An audiologist explains why it's so much more than a mere annoyance.
Using some new 311 data on noise complaints, DNAInfo has identified the New York City building that's home to the loudest lovemaking. Congratulations, 7201 Ridge Boulevard, in Bay Ridge, Brooklyn: You have made some of your residents very proud and others very, very angry. All told, New Yorkers registered 133 official complaints about noisy sex in the first six weeks of 2015. Here's the text of one complaint, logged at 6:24 in the morning:
“My next door neighbors are having loud and vulgar sex since 11:30 pm!” he wrote. “This happens on a nightly basis. The noise is unbearable and keeps us awake at night. Also they turn on the music extremely loud but you can still hear them screaming outside!!!”
Unbearably loud sex in an adjacent apartment is just one of the many ways New Yorkers lose sleep to noise. Writing in the New Yorker earlier this year, Ben Wellington listed the top five official city complaint types to be loud music or parties, construction, loud talking, car music, and barking dogs. New York's official 311 service page also lists "House of Worship" as a subset of its noise complaints. And let's not forget all those irritating upstairs neighbors.
As frivolous as noise complaints can seem, lost sleep is not just an annoyance—it's a legitimate health hazard. And sleepless nights aren't the only unhealthy outcome of city sounds, says Craig Kasper, chief audiologist at New York Hearing Doctors. In talks he gives about the impact of urban noise, Kasper points out other areas of concern in addition to sleep disturbance: cardiovascular disease, cognitive impairment, chronic stress, and hearing problems chief among them.
"Throughout the years it's clear that there's been a lot of emphasis on the noise problem in New York," he tells CityLab. "The real issue is that it seems like not much has been done from a perspective of actually reducing it."
Kasper cites a recent World Health Organization report on noise pollution that concludes it's "not only an environmental nuisance but also a threat to public health." Here's a brief look at the five main areas of noise-related health concern:
- Cardiovascular disease. Existing evidence links environmental noise—in particular, loud traffic—to various cardiovascular effects including high blood pressure, hypertension, and heart disease. Some studies further suggest that nighttime noise has an especially large impact. The general idea is that the arousal response triggered by noisy environments takes a physiological toll over time.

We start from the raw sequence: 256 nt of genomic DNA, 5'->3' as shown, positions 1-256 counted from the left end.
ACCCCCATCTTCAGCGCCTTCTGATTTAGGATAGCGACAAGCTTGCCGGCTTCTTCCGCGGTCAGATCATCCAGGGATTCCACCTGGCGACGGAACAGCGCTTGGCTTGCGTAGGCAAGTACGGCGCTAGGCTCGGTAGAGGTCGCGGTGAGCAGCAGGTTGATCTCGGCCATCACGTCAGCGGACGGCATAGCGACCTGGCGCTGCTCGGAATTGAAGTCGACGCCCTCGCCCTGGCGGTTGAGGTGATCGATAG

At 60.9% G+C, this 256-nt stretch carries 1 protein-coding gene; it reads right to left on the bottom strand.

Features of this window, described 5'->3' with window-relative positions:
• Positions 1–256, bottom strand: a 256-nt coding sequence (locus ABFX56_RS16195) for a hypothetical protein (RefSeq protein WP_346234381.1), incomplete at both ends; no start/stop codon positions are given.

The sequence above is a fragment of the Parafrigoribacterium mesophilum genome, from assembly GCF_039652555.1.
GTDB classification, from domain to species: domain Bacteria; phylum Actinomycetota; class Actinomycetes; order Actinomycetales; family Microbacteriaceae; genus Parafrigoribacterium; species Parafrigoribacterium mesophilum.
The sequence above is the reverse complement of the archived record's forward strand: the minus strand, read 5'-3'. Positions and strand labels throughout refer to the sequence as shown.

- Cognitive impairment. An alarming amount of evidence connects noise with poor cognitive development in children. One compelling study cited by WHO found a link between noise exposure and deficits in memory and reading comprehension—problems that went away when the exposure ceased. Reducing noise around schools, in particular, is a key focal point for policy.
- Sleep disturbance. Noise can have a number of different effects on sleep: immediate effects (such as awakenings or sleep-stage changes), after-effects (such as issues with daytime work productivity), and long-term effects (such as chronic sleep problems). The WHO reports that environmental noise "may reduce the restorative power of sleep" and that sleep fragmentation can impact, among other things, motor performance and even creativity.
- Annoyance/stress. WHO points out that severe annoyance with noise can be "considered an adverse effect on health" in its own right. It can lead to a host of negative moods and emotions, as well as stress-related symptoms such as fatigue, stomach aches, and … more stress.
- Hearing problems. Specifically, tinnitus—the term for hearing a sound, like a hissing or a ringing, that isn't really there. (WHO also calls it "the inability to perceive silence.") Research has pointed to "excessive exposure to noise" as one potential cause of tinnitus; up to 90 percent of patients with "chronic noise trauma" report suffering from it.
What's interesting to Kasper is how persistent noise complaints have been among New Yorkers over time—going back to the 1905 Times headline claiming New York to be "the noisiest city on earth." In the 1930s it was Mayor Fiorello La Guardia pushing for "noiseless nights"; in the '60s, says Kasper, the attention was on loud garbage trucks; the Bloomberg administration also made noise reduction a policy focus.
And yet the noise remains. By Kasper's own analysis of 311 data, there's a noise complaint in New York made every four minutes. (His own patients complain of loud restaurants the most.) Part of the problem, he says, is that by the time an official comes to investigate a noisy neighbor or a bar playing music that spills into the street, the racket is often gone. But he also knows that, for all its health impacts, noise adds to the charm of New York—and, really, any big city.
"Noise is part of being in a metropolitan area. It leads to the energy," he says. "I don't want to paint a complete negative portrait of noise."
The tired folks at 7201 Ridge Boulevard might beg to differ.